We would go on family holidays, and we'd go to the Pokies. That was a big thing for mum, she liked the Pokies. So, I grew up being babysat by the waitresses while they were playing. Or in the little activity room, playing by myself because there were no other kids around.

I would see my biological mum every now and then - dad would drop me off to spend time with her, and her parents. We would always go and do fun stuff together. But I remember cracking it at my grandparents’ place because I was so confused, and after that they stopped regular visits. I was only 4 years old.

School was hard for me. I was always abit slower. They tested me every year, and every year they found nothing wrong. I just liked to take my time, and that's not what mainstream schooling is about.

I struggled to make friends, so I was isolated a lot. I would say to mum, 'I don't want to go to school', and she'd let me have the day off. Through high school, I was only going about three days a week. I just wanted to stay home with her.

In year 11, I refused to go anymore, and got a job instead.

Eventually, I did go back and try to finish, but didn't pass. Then as a mature age student I finally completed my VCE because by then, I understood that I couldn't get anywhere without it. I even got into Uni and was doing really well, but I think I was scared of succeeding, so I dropped out.

I was a big avoider. I avoided conflict. I avoided everything. I would read a book and hide behind that. I smoked my cigarettes and hide away from the world.

I had started smoking when I was 16, mum introduced that to me. By 18, I turned to gambling. Every cent I had, I spent on gambling and cigarettes. And at 23, I started drinking.

It's at about that time that I got engaged to a man who was obsessive, financially controlling and manipulative. We'd have the weirdest arguments and I never felt safe around him. I just didn't. It would always come down to money - he'd go on and on about money. And of course, I was gambling. In the end, I just left. I took my dog and went back home.

Mum was a nurse, so she talked me into becoming a Nurse’s Assistant, and then I trained to become a Personal Care Attendant. I did study to become a Registered Personal Care Attendant, but I didn't turn up to the last class or hand in the last assignment. That's something that I do. That's me getting scared that I could do it.

I was second in charge in a nursing home hostel, but I wasn't coping. There was too much death and grief and stress. Eventually, I had a breakdown. I couldn't handle it anymore.

I had been dating Matt for some time, and knew he used heroin, but I hadn't had much to do with drugs in my life. But I was at my wits end, and I started to use.

First it was every three days, then I would come down and want it again. And within a month, it became four times a day. This went on for years.

When Matt was sent to prison on drug driving charges, I had to dry up.

Mum took me to the hospital, but they completely mistreated me, and sent me home with some Valium. I was ok during the days, but I didn't like the nights. It was nasty, but I did it naturally at that point.

Once Matt was released, I moved back in with him, and I went back on it. He was very controlling, he hated me gambling and thought my Centrelink money should go to him. He would keep kicking me out, so I kept going home to mums. Until he sucked me back in and it started all over again.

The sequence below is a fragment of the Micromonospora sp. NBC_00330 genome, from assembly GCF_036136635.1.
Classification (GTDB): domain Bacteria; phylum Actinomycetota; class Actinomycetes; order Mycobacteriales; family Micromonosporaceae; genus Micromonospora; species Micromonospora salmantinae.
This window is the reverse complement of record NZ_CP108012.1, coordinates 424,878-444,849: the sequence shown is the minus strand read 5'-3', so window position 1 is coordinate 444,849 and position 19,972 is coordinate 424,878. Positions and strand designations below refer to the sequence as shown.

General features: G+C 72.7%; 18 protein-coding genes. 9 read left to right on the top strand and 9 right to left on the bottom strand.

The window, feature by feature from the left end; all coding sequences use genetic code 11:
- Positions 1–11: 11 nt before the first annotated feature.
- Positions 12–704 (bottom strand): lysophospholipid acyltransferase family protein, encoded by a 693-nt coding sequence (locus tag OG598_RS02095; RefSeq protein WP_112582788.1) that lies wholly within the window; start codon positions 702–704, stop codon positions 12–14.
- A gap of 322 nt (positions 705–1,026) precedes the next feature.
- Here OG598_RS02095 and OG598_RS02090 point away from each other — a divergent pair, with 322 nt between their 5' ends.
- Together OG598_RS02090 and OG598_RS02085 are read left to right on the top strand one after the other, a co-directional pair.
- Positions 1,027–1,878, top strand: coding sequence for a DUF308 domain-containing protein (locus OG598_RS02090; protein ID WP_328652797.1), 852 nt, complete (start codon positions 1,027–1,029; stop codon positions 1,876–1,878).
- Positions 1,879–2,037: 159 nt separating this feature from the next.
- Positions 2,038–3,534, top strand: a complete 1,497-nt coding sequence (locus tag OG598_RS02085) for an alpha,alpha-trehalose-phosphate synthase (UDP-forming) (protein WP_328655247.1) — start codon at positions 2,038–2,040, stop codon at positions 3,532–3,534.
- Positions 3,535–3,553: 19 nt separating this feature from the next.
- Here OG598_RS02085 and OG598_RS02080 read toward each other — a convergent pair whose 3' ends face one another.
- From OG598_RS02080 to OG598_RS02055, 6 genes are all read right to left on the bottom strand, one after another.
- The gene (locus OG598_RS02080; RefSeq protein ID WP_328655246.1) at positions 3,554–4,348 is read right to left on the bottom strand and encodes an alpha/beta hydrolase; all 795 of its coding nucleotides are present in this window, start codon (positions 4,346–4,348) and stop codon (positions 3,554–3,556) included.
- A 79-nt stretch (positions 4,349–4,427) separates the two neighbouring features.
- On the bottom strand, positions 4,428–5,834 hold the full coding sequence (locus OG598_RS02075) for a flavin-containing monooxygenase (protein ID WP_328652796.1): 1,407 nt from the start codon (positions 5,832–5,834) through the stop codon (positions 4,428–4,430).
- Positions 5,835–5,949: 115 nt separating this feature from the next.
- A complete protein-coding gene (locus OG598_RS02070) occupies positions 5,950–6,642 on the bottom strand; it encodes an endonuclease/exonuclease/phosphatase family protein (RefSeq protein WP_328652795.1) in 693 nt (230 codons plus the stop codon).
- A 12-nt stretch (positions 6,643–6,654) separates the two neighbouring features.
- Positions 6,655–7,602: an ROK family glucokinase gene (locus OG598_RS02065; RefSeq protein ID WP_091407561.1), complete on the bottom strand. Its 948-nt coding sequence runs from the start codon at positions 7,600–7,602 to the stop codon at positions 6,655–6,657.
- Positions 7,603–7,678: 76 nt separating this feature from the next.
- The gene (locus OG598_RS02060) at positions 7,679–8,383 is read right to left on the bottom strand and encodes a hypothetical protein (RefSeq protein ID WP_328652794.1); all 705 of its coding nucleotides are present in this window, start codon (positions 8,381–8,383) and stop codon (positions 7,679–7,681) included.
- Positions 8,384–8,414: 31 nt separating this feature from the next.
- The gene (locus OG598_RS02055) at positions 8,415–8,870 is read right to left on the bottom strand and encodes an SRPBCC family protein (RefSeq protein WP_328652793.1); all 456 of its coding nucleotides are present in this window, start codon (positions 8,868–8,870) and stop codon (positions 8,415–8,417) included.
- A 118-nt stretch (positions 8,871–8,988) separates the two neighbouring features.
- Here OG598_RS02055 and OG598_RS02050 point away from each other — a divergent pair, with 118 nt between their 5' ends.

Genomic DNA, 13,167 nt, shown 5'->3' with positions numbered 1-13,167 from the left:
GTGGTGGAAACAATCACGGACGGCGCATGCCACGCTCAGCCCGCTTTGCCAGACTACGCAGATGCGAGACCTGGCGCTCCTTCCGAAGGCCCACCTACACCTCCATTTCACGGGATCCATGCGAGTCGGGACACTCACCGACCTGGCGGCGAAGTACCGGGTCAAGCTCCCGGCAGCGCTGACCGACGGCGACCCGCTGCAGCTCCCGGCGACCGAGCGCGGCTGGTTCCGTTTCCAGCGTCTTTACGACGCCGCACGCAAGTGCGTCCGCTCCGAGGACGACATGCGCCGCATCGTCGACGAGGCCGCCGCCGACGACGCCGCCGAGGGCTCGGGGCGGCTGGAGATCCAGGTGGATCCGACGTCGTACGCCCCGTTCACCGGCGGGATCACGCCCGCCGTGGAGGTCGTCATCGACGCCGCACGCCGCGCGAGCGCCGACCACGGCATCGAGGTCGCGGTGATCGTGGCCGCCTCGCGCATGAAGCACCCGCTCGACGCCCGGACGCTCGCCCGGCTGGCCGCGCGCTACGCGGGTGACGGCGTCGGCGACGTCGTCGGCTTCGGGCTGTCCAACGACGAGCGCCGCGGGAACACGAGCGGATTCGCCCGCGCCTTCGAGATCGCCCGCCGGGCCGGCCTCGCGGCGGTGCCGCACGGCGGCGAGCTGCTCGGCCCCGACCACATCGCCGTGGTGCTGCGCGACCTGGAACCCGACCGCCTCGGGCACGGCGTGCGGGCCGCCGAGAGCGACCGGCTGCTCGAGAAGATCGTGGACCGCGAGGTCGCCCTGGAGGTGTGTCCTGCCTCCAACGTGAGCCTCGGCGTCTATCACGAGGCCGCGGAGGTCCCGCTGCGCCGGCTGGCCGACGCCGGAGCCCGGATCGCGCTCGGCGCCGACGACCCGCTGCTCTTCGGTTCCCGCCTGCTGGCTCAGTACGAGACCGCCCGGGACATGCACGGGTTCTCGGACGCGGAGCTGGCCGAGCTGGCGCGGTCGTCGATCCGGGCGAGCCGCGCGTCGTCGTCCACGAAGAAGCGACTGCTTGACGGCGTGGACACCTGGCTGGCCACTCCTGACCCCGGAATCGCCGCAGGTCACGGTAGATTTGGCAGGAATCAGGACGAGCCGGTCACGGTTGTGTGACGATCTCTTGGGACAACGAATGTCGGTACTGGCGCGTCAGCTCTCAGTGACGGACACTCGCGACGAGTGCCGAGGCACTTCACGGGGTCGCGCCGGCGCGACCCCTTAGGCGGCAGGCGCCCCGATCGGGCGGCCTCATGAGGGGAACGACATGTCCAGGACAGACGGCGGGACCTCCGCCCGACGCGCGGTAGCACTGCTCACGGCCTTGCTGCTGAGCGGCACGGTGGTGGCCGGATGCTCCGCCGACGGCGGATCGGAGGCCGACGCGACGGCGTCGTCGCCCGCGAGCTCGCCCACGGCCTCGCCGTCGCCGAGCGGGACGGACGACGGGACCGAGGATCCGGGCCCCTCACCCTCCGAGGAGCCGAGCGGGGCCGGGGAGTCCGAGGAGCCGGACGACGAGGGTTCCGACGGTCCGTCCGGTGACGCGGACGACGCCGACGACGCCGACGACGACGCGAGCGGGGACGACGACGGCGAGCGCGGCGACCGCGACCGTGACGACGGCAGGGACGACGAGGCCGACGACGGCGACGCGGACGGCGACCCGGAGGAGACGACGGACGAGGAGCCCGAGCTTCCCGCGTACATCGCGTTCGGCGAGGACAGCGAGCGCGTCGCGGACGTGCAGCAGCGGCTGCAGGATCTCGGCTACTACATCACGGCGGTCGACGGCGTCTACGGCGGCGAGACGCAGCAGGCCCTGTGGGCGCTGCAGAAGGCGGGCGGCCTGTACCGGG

Finally, I went back to my doctor, got on buprenorphine, and became an occasional user. I would use on a Sunday, like a Sunday afternoon treat. This was working well for me, until my mum died. She had a cardiac arrest on a Sunday, and I couldn't forgive myself for not being there with her.

For the first year after her death, I used a lot, but then I thought, 'that's enough, I can't do this anymore.' So I cut all ties with Matt, and never used again. That was 11 years ago.

I moved into my own home, started working and was feeling stable. Until I started hearing voices.

I became paranoid and thought everyone in my unit block was talking about me, that they were trying to poison me. I had an extreme psychotic episode that lasted for days and days, where I tried to take my own life. I have a constant reminder of those days because my little finger will never bend straight again.

My neighbours found me and called the ambulance. I was hospitalised, placed in a medicated coma for four days, and then on suicide watch for a month. They sedated me and put me back on buprenorphine - they didn't believe that I had not been using. Eventually, they discharged me and sent me home.

Once home, I could still hear the voices and now I thought I was being followed. I went to the police, but they couldn't do anything.

So back to hospital I went.

After a month in the psych ward, the Psychiatrist recommended that I stay for a further 6 months because I couldn't be trusted to take my medication. But my dad said no, and explained that I had been taking my buprenorphine for years without missing a day. The tribunal said I deserved a chance and they appointed a case manager and linked me to First Step. I was discharged on Friday and at First Step by Monday.

First Step and the Alfred worked together to get me to where I needed to be. The legal team checked that all the AVOs were sorted. I participated in the Women's Group. I saw the GP for my medication management, to treat the Hep C and the liver cirrhosis. And brokerage funding paid for a laptop and to do peer support training.